David: That’s exactly right, yeah. And, if you know history, you know that Jerusalem became quiet a hot spot between Christians and the religion of Islam. And, therefore, pilgrimages to Jerusalem became a very dangerous undertaking, and not to mention costly as well both in time and resources. So, pretty soon in Europe, towns started to recreate the Via Dolorosa in their own setting, and people could walk through their own town and periodically stop at these places and reflect on the different aspects of the last hours of Jesus’ life.
And then project on a little further, and churches began to incorporate that into their own worship space. And so you’d have stations around the perimeter of the sanctuary that people could pray...
Karl: There’s actually a church in my hometown that I’m pretty sure had giant stained-glass windows around the whole sanctuary that were the different Stations of the Cross.
David: Yeah, yeah, and sometimes that’s inside - I know of a retreat center that has a beautiful walk around the whole ground that has beautiful sculptures depicting the stations, so there’s a lot of creative ways of engaging this prayer practice.
As far as the number of stations, history tells us that there were a wide range - all the way from seven to upwards of 40 different things. But pretty soon the church locked in to 14, and most churches that do have the stations will have 14 or 15, the 15th being the resurrection of Jesus. One interesting point about Lent, is that you don’t pray the 15th station until Easter comes. And I think that’s a real good, important thing to mark in our own rhythms because especially we Protestants can rush too quickly to the resurrection and not really take in the full glory of what the suffering of Jesus was all about, too.
Now, we’re going to do 15 stations in our own time here but we’re going to release the 15th on Easter Sunday, so we’ll have that to look forward to.
Just a couple words about what we’re doing with our season two podcast here. Karl alluded to this, but we’ve engaged a lot of help from friends here at our church. We’ve got nine artists that are participating, we’ve got five or six writers that are going to be contributing, and so this is a real collaborative effort, and I’m excited to see how God uses this.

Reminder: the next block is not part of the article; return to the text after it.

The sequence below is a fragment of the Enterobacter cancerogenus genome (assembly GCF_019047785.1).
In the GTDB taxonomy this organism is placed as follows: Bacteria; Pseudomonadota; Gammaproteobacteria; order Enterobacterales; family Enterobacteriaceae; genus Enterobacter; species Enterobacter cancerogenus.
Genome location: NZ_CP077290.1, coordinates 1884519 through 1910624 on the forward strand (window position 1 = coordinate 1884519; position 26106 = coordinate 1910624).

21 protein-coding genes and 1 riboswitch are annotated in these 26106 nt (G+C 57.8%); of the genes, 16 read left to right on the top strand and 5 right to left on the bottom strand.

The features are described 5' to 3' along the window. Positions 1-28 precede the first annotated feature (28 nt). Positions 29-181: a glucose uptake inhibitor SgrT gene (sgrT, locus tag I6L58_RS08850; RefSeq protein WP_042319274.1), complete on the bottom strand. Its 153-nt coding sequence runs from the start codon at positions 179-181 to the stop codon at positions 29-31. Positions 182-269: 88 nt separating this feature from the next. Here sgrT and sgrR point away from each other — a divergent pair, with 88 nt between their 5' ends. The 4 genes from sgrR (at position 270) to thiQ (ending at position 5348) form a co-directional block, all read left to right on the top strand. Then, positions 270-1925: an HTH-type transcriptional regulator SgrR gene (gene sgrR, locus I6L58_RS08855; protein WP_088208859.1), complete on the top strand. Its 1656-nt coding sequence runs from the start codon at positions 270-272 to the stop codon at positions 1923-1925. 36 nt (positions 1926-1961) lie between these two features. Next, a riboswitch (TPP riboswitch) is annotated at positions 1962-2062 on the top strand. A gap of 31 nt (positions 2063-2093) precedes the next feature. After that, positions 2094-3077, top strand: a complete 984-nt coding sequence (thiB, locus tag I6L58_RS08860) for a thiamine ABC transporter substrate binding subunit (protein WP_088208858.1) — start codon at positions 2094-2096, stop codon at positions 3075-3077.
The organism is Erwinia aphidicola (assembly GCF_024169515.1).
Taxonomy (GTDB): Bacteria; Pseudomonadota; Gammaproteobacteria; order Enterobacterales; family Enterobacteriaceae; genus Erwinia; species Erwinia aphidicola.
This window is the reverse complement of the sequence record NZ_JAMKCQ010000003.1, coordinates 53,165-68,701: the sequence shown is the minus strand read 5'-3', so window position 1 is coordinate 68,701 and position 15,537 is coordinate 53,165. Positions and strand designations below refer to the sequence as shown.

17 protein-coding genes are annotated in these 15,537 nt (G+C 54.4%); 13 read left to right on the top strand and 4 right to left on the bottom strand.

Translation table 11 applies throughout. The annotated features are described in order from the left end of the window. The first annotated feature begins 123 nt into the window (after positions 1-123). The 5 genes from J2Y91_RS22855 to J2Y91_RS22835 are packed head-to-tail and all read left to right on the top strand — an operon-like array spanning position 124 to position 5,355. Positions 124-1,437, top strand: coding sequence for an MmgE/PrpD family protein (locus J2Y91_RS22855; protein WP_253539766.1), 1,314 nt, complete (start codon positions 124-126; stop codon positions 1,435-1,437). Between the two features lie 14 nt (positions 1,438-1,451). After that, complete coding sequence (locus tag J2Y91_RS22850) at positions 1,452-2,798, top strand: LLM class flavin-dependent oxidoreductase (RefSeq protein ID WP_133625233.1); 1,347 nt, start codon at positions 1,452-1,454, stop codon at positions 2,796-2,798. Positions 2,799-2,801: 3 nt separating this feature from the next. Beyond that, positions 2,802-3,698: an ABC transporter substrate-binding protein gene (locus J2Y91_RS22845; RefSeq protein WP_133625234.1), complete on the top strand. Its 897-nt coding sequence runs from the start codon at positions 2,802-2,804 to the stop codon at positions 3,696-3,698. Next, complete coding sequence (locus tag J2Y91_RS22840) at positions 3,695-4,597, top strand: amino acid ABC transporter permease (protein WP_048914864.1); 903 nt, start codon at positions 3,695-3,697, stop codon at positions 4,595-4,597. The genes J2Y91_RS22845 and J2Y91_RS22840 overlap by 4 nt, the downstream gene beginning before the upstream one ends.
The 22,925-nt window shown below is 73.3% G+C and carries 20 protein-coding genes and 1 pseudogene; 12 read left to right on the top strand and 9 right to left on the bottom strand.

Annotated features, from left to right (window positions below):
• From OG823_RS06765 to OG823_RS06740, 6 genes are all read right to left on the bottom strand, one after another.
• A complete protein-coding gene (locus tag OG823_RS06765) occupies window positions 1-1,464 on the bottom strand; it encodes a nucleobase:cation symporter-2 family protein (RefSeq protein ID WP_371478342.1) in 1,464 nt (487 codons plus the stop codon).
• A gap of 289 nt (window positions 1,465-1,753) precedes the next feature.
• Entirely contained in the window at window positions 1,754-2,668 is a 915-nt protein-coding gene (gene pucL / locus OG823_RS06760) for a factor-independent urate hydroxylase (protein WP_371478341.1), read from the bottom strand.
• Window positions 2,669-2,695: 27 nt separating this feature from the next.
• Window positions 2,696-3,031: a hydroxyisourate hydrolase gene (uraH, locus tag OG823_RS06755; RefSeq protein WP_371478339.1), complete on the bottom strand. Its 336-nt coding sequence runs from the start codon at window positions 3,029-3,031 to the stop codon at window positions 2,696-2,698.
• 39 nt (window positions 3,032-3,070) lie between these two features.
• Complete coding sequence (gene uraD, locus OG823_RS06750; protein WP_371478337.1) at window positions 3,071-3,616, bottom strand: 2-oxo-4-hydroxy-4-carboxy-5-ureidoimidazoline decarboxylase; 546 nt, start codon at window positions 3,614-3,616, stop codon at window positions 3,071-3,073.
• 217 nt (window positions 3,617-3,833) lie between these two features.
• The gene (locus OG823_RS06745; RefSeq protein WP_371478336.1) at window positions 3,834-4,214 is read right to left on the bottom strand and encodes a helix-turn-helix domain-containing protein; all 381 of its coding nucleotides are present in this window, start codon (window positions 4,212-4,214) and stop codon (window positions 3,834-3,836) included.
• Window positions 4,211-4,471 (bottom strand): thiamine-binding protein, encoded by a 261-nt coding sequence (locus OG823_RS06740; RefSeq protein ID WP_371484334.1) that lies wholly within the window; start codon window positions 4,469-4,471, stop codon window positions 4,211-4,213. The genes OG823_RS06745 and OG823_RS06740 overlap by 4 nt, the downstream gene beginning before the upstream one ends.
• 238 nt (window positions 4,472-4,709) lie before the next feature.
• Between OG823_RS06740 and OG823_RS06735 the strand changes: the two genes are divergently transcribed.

And then, also, this being the time of Lent, as Kaley said, this is a time to really reflect on our own mortality, our own sin, and our need of something beyond ourselves to solve this problem. So we pray, our prayer is that as you engage with us that this is a way that you find connection with God himself.
Invitation to a Shared Journey:
Karl: Well, thanks David and Kaley for just kind of setting the scene for how we came to choose the Stations of the Cross during the season of Lent, and kind of with that introduction in mind, here’s the challenge that I want to make to each one of us.
I challenge you right now to consider: will you let this podcast, will you make our shared practice of the Stations of the Cross, a committed part of your life for the next eight weeks? We’re going to have 15 episodes following this. We’ve got a couple ideas for maybe even a couple sort of interludes - bonus episodes in there. Who knows what will really happen. But here’s what we would really love. We just know that if we make a commitment to a certain practice for a certain amount of time, that’s how growth happens.
So even as Kaley shared about her own life, and as we know is so common, if you feel like your life is filled with a little too much busyness and distraction and worry and anxiety or whatever it is that’s pulling you down, make a commitment to let this practice help guide you and grow you over the next couple of months together. We think it’s going to be a really fantastic time.
When you come back to the next episode, which we will be releasing episodes every Wednesday and Sunday from here on out, what you’re going to find is we’ll introduce that day’s Station of the Cross, we’ll prompt you to go to the website and open up the visual piece of artwork to interact with, or, if you can’t be on the website, to create in your own mind and imagination an image that you can interact with, and then there will be a space of guided reflection and prayer on that week’s station. Then some of our other artists are going to create their own feedback with creative writing, maybe some music pieces, we’ve got different things in the works, simply to round out and compliment your own reflections on that Station of the Cross.
So like I said, we’ll be going from now for the next 15 weeks. We’re really excited to be on this journey with you. Please consider making this a regular part of your spiritual practice over the months ahead. And we look forward to seeing you in episode one, at the first Station of the Cross. Grace and peace.